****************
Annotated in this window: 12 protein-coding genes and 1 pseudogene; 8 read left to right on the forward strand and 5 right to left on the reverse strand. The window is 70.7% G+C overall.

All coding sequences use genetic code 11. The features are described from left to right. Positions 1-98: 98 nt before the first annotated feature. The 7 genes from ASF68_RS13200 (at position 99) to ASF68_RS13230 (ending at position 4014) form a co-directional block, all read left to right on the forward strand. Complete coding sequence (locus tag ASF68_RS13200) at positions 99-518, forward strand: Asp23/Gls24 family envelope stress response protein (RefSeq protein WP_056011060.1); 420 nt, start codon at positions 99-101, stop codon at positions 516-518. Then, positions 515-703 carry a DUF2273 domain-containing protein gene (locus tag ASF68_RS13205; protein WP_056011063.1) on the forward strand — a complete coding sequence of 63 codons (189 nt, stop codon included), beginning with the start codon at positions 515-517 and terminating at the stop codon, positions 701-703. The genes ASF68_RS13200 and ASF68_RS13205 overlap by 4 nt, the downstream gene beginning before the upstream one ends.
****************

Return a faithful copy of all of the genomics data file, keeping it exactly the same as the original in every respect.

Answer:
Annotated in this window: 12 protein-coding genes and 1 pseudogene; 8 read left to right on the forward strand and 5 right to left on the reverse strand. The window is 70.7% G+C overall.

All coding sequences use genetic code 11. The features are described from left to right. Positions 1-98: 98 nt before the first annotated feature. The 7 genes from ASF68_RS13200 (at position 99) to ASF68_RS13230 (ending at position 4014) form a co-directional block, all read left to right on the forward strand. Complete coding sequence (locus tag ASF68_RS13200) at positions 99-518, forward strand: Asp23/Gls24 family envelope stress response protein (RefSeq protein WP_056011060.1); 420 nt, start codon at positions 99-101, stop codon at positions 516-518. Then, positions 515-703 carry a DUF2273 domain-containing protein gene (locus tag ASF68_RS13205; protein WP_056011063.1) on the forward strand — a complete coding sequence of 63 codons (189 nt, stop codon included), beginning with the start codon at positions 515-517 and terminating at the stop codon, positions 701-703. The genes ASF68_RS13200 and ASF68_RS13205 overlap by 4 nt, the downstream gene beginning before the upstream one ends.